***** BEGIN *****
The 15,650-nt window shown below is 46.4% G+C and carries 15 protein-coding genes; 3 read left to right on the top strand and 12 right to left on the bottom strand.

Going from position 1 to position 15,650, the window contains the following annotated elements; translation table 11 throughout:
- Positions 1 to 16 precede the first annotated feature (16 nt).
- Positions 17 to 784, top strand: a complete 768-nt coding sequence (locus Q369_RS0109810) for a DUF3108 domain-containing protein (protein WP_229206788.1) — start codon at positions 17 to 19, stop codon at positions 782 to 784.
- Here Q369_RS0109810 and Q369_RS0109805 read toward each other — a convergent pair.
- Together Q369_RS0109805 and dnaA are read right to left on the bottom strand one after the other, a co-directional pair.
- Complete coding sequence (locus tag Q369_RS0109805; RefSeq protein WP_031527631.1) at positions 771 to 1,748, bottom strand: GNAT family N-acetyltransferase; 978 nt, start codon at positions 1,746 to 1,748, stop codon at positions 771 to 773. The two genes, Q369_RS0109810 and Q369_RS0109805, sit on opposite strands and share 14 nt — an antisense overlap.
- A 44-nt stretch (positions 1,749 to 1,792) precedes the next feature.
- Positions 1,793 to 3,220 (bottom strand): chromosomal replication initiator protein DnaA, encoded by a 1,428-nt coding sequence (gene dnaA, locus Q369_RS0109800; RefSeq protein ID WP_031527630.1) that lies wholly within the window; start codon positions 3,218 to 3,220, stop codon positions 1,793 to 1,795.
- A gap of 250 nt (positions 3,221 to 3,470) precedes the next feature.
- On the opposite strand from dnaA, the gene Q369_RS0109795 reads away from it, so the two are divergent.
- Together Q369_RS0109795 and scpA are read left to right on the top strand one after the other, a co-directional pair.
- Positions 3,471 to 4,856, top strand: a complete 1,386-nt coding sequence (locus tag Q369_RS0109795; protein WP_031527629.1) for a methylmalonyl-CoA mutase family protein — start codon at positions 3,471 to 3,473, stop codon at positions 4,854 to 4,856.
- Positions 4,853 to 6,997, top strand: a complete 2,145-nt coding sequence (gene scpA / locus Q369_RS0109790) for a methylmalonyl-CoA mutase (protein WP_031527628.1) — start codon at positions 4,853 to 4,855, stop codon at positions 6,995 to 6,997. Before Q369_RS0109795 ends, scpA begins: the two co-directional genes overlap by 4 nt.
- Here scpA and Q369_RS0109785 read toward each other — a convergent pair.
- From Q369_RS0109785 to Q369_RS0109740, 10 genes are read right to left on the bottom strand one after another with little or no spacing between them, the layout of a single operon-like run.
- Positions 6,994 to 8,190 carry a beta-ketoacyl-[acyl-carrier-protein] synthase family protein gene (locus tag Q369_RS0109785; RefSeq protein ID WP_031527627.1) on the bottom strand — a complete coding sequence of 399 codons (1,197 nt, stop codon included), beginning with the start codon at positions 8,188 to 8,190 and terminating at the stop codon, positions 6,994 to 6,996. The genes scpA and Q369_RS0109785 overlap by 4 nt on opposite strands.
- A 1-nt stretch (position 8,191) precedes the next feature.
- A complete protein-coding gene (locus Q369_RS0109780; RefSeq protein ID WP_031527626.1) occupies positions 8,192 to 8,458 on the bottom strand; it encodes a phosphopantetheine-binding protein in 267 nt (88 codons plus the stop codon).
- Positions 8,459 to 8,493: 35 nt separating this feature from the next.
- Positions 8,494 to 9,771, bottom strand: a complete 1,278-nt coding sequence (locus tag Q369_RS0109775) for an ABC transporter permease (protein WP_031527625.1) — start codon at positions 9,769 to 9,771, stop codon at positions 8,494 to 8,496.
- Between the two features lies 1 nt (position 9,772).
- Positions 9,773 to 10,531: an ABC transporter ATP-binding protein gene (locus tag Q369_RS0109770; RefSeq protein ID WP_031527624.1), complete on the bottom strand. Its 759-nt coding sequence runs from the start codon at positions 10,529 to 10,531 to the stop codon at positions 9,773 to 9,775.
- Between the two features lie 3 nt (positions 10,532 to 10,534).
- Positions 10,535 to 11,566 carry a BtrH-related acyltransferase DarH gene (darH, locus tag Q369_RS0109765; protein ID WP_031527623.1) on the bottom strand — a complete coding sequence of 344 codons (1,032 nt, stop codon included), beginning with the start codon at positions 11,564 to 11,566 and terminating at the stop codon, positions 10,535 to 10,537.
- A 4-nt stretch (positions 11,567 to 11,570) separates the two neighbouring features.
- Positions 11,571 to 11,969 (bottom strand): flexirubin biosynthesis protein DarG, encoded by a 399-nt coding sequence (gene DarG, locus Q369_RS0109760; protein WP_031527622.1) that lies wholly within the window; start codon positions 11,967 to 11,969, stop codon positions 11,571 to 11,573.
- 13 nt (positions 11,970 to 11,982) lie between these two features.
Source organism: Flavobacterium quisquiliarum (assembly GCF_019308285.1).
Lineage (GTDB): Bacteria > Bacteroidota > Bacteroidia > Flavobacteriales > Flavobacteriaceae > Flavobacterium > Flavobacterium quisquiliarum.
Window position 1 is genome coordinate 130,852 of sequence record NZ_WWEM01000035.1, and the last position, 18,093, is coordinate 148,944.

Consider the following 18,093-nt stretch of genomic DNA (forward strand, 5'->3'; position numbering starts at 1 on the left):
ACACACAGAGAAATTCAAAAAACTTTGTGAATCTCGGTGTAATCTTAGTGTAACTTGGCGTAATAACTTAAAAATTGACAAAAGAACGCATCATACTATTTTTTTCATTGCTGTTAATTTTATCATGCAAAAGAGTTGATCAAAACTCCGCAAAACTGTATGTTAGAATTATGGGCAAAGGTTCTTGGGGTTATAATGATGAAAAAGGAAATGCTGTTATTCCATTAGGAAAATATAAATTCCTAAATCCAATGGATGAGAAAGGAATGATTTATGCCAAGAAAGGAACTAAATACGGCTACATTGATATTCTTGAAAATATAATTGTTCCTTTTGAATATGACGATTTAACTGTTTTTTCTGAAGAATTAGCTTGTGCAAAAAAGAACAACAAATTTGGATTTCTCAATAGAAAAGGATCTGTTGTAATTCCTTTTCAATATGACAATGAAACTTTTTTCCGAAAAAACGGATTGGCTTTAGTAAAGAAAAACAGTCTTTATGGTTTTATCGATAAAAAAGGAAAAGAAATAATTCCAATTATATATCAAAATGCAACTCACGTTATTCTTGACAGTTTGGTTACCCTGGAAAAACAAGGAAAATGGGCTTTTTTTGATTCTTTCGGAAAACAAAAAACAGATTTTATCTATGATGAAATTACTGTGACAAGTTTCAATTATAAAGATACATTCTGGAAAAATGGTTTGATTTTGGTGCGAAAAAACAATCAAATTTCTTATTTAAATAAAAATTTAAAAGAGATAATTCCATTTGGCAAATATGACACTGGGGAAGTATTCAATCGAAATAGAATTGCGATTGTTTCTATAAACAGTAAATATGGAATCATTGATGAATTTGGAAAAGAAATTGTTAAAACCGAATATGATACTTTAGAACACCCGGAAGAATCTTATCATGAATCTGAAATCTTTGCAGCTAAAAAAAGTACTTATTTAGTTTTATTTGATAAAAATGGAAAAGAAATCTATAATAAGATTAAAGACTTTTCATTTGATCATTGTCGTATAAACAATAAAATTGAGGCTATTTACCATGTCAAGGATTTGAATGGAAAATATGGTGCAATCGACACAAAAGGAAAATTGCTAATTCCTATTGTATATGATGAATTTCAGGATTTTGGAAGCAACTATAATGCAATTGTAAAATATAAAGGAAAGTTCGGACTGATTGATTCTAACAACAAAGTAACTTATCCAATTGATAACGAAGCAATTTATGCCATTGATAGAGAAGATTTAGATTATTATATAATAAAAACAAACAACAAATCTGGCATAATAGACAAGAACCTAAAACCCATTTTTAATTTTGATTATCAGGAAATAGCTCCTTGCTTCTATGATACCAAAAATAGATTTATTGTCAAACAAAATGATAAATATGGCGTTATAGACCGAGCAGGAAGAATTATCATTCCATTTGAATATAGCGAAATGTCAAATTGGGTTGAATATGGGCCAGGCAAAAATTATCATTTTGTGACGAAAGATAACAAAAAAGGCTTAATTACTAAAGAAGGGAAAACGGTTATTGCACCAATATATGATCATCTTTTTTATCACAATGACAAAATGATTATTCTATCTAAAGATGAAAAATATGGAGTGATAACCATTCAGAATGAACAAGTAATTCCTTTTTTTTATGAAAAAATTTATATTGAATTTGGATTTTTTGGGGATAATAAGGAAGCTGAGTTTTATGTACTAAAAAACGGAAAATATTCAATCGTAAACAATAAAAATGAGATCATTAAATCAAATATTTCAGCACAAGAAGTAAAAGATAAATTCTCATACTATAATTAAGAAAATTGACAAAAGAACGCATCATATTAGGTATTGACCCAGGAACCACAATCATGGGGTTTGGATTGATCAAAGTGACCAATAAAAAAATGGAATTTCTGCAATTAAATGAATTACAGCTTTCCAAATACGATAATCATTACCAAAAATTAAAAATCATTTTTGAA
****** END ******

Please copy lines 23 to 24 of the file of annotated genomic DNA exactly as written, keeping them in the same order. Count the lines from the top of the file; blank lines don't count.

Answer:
- Positions 9,773 to 10,531: an ABC transporter ATP-binding protein gene (locus tag Q369_RS0109770; RefSeq protein ID WP_031527624.1), complete on the bottom strand. Its 759-nt coding sequence runs from the start codon at positions 10,529 to 10,531 to the stop codon at positions 9,773 to 9,775.
- Between the two features lie 3 nt (positions 10,532 to 10,534).